Seeing as how the person in I’tikaf is also in a state of fasting, all of those things which make the fast void must not be performed which include: eating, drinking, sexual intercourse, masturbation (which is a sin at all times), ascribing lies to Allah (Glory and Greatness be to Him), the Noble Prophet (blessings of Allah be upon him and his family) or the A’immah (prayers be upon all of them), swallowing thick dust (and smoking as an extension), immersing one’s head in water (such as in a swimming pool), remaining in a state of ritual impurity until the time of Fajr, and forcing one's self to vomit. If any of these are done, then one must make up the fast in those ways mentioned in the books of Legal Rulings.
In addition, the rights of others who are in the Masjid must also be observed. The respect and honor of the Masjid must be observed and one should try to stay in a state of Wudhu the entire period.
Also, the cleanliness of the Masjid must also be maintained.
Those in this state should also try and keep away from talking about issues of the transient world (talking about anything other than Allah) are some of the things which have been mentioned in the books which highlight the spiritual traits of this state.
Leaving the Masjid for classes (school) or for study sessions with a study partner or for Tabl¢gh and propagation of the faith and other things such as this is not permissible as they do not fall into any of the three categories mentioned above (since when a person makes the intention to perform I’tikaf he has also taken into consideration that he will not be attending school and has made the necessary arrangements before hand. Similarly, the one engaged in I’tikaf knows from before hand that if his ‘field of work’ is Tabl¢gh, that he would be disconnecting himself from that ‘job’ for this period).
If a person performs his I’tikaf in a place in which another person was already in I’tikaf (but had left for a brief moment) however he has left his prayer mat or other signs that he was coming back to that spot, then the second person must leave that area, otherwise he would be considered as a usurper of that piece of land where he is performing his I’tikaf. His I’tikaf would be correct if he continues to stay there however he would have committed a sin.
If a person in I’tikaf has a wet dream and needs to perform a Ghusl, however it is not possible to do this in the Masjid (or its compound), it is obviously obligatory upon him to leave the Masjid and his I’tikaf will be considered null and void. The same rule applies to sisters who are not able to stay inside the Masjid due to their monthly cycle since they are not permitted to stay inside a Masjid, they too must immediately leave the Masjid and for them too, their I’tikaf is null and void.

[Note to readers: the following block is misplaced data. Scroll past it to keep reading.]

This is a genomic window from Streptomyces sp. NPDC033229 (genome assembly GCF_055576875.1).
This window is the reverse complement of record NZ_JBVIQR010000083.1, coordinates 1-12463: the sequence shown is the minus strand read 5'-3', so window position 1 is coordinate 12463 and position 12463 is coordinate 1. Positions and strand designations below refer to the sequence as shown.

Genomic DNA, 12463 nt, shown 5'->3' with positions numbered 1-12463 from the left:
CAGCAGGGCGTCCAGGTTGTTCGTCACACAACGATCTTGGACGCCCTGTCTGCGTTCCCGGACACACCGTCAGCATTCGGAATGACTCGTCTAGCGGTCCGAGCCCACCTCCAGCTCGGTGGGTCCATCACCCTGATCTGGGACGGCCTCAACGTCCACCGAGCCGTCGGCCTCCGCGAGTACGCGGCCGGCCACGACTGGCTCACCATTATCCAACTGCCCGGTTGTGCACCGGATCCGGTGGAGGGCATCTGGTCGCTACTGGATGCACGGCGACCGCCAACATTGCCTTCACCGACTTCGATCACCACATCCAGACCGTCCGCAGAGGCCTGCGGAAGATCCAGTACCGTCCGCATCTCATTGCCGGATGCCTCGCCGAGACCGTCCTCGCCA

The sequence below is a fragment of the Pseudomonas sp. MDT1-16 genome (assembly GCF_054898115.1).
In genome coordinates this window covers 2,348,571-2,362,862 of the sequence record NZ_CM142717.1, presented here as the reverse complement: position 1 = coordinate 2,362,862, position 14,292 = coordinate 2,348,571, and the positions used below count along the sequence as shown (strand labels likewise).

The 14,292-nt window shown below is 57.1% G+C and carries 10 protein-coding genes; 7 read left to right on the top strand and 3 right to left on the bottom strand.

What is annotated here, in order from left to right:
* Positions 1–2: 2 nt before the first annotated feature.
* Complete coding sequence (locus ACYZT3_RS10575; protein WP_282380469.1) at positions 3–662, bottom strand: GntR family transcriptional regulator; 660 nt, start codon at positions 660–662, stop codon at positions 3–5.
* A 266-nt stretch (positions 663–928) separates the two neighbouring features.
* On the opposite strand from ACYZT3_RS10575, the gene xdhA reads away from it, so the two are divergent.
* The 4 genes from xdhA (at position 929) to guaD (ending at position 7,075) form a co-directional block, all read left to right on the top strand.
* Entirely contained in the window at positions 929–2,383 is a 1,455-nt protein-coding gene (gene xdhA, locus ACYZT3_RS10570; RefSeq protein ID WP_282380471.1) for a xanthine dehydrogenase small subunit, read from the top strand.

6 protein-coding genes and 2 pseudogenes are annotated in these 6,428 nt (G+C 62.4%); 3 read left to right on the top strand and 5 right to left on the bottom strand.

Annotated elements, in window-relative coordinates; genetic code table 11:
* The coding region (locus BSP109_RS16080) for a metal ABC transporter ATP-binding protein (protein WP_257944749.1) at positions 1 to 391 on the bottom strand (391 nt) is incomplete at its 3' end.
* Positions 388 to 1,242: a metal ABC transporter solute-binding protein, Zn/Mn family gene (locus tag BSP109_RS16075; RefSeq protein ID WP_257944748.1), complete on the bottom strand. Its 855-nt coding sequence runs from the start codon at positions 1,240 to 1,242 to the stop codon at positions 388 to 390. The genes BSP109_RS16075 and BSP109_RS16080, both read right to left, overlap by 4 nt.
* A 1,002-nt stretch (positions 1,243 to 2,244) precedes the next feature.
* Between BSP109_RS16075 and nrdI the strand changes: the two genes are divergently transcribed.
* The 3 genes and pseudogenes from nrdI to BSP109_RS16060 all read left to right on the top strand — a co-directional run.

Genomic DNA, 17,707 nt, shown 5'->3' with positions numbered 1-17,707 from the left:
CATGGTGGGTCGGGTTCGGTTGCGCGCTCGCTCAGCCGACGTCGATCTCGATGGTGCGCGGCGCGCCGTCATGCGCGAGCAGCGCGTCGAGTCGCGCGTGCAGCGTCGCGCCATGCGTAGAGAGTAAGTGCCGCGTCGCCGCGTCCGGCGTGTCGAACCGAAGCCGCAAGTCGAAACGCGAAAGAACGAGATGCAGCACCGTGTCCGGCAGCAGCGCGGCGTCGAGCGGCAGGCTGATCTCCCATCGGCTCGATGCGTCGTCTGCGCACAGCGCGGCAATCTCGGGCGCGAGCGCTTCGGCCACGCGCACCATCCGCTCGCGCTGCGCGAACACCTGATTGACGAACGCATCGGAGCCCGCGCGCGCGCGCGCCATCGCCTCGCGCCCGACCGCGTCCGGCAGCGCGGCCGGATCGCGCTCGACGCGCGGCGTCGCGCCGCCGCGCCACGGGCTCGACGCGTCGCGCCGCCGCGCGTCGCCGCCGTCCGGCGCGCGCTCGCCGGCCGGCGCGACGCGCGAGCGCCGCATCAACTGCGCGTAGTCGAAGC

According to obligatory precaution, if a person leaves the Masjid for a necessity, he must choose the shortest and closest route to leave and return by and it is obligatory that he does not keep himself out of the Masjid for more than the needed time period. It is also obligatory that he does not sit underneath an area which shades him. Rather, according to precaution, it is not permitted for him to sit outside of the Masjid except for cases of necessity.
If the person performing I’tikaf leaves the Masjid in order to complete a necessity upon him, and the time period which he leaves the Masjid for is a very long one such as that people would doubt or not consider him being in a state of I’tikaf, then his I’tikaf would be null and void.
Penitence for breaking the rules of the I’tikaf
In some instances, if a person does one of the things which breaks his state of I’tikaf, he must offer a penitence. Some examples of this are mentioned as follows:
- 1. If a person has sexual relations during the period of I’tikaf and I’tikaf was wajib for him to perform (due to a promise, oath, etc… which he made), then he must make up the I’tikaf by performing it properly at a later date.
- 2. If a person performs one of the other things which makes I’tikaf void and his I’tikaf was obligatory (due to a promise, oath, etc… which he made), then he must finish the time remaining of I’tikaf and redo it later on.
- 3. If I’tikaf was not obligatory and if a person does something on the first day of I’tikaf then he must immediately come out of this state, however if it is on the third day then he must finish the period remaining.
- 4. If a person performs one of the other things which makes I’tikaf void and his I’tikaf was a recommended one and this happens after the second day, then he must redo the I’tikaf later on, however if it is before the end of the second day, then he has no responsibility on him to redo it.
- "Itikaf", Encyclopaedia of Islam